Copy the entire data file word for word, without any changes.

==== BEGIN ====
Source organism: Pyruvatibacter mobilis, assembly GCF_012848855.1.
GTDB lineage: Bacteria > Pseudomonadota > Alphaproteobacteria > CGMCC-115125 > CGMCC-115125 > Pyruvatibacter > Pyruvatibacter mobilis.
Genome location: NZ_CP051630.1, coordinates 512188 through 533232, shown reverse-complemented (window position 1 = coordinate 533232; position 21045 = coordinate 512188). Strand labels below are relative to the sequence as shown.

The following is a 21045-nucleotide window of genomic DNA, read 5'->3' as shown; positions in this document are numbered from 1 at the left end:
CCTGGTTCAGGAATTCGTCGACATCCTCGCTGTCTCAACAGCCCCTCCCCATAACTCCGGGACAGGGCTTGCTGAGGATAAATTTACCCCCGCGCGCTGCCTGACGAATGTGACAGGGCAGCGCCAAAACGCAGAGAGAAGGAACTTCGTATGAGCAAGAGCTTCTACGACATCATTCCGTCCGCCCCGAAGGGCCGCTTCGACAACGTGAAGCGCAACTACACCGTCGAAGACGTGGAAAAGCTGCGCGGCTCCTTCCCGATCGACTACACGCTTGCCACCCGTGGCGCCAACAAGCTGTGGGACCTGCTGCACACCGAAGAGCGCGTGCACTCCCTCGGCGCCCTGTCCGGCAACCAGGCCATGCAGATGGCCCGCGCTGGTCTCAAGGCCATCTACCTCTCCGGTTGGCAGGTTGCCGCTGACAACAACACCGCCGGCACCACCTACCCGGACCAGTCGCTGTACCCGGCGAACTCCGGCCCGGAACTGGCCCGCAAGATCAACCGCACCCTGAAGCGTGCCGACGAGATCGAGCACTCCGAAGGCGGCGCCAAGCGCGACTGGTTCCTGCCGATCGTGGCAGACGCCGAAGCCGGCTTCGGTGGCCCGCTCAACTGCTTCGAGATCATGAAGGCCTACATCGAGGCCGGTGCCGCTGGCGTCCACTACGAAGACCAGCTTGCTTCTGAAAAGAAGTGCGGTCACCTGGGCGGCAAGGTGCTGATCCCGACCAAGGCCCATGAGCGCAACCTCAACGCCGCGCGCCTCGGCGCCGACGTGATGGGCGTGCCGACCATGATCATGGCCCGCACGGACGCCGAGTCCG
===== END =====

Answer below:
Source organism: Pyruvatibacter mobilis, assembly GCF_012848855.1.
GTDB lineage: Bacteria > Pseudomonadota > Alphaproteobacteria > CGMCC-115125 > CGMCC-115125 > Pyruvatibacter > Pyruvatibacter mobilis.
Genome location: NZ_CP051630.1, coordinates 512188 through 533232, shown reverse-complemented (window position 1 = coordinate 533232; position 21045 = coordinate 512188). Strand labels below are relative to the sequence as shown.

The following is a 21045-nucleotide window of genomic DNA, read 5'->3' as shown; positions in this document are numbered from 1 at the left end:
CCTGGTTCAGGAATTCGTCGACATCCTCGCTGTCTCAACAGCCCCTCCCCATAACTCCGGGACAGGGCTTGCTGAGGATAAATTTACCCCCGCGCGCTGCCTGACGAATGTGACAGGGCAGCGCCAAAACGCAGAGAGAAGGAACTTCGTATGAGCAAGAGCTTCTACGACATCATTCCGTCCGCCCCGAAGGGCCGCTTCGACAACGTGAAGCGCAACTACACCGTCGAAGACGTGGAAAAGCTGCGCGGCTCCTTCCCGATCGACTACACGCTTGCCACCCGTGGCGCCAACAAGCTGTGGGACCTGCTGCACACCGAAGAGCGCGTGCACTCCCTCGGCGCCCTGTCCGGCAACCAGGCCATGCAGATGGCCCGCGCTGGTCTCAAGGCCATCTACCTCTCCGGTTGGCAGGTTGCCGCTGACAACAACACCGCCGGCACCACCTACCCGGACCAGTCGCTGTACCCGGCGAACTCCGGCCCGGAACTGGCCCGCAAGATCAACCGCACCCTGAAGCGTGCCGACGAGATCGAGCACTCCGAAGGCGGCGCCAAGCGCGACTGGTTCCTGCCGATCGTGGCAGACGCCGAAGCCGGCTTCGGTGGCCCGCTCAACTGCTTCGAGATCATGAAGGCCTACATCGAGGCCGGTGCCGCTGGCGTCCACTACGAAGACCAGCTTGCTTCTGAAAAGAAGTGCGGTCACCTGGGCGGCAAGGTGCTGATCCCGACCAAGGCCCATGAGCGCAACCTCAACGCCGCGCGCCTCGGCGCCGACGTGATGGGCGTGCCGACCATGATCATGGCCCGCACGGACGCCGAGTCCG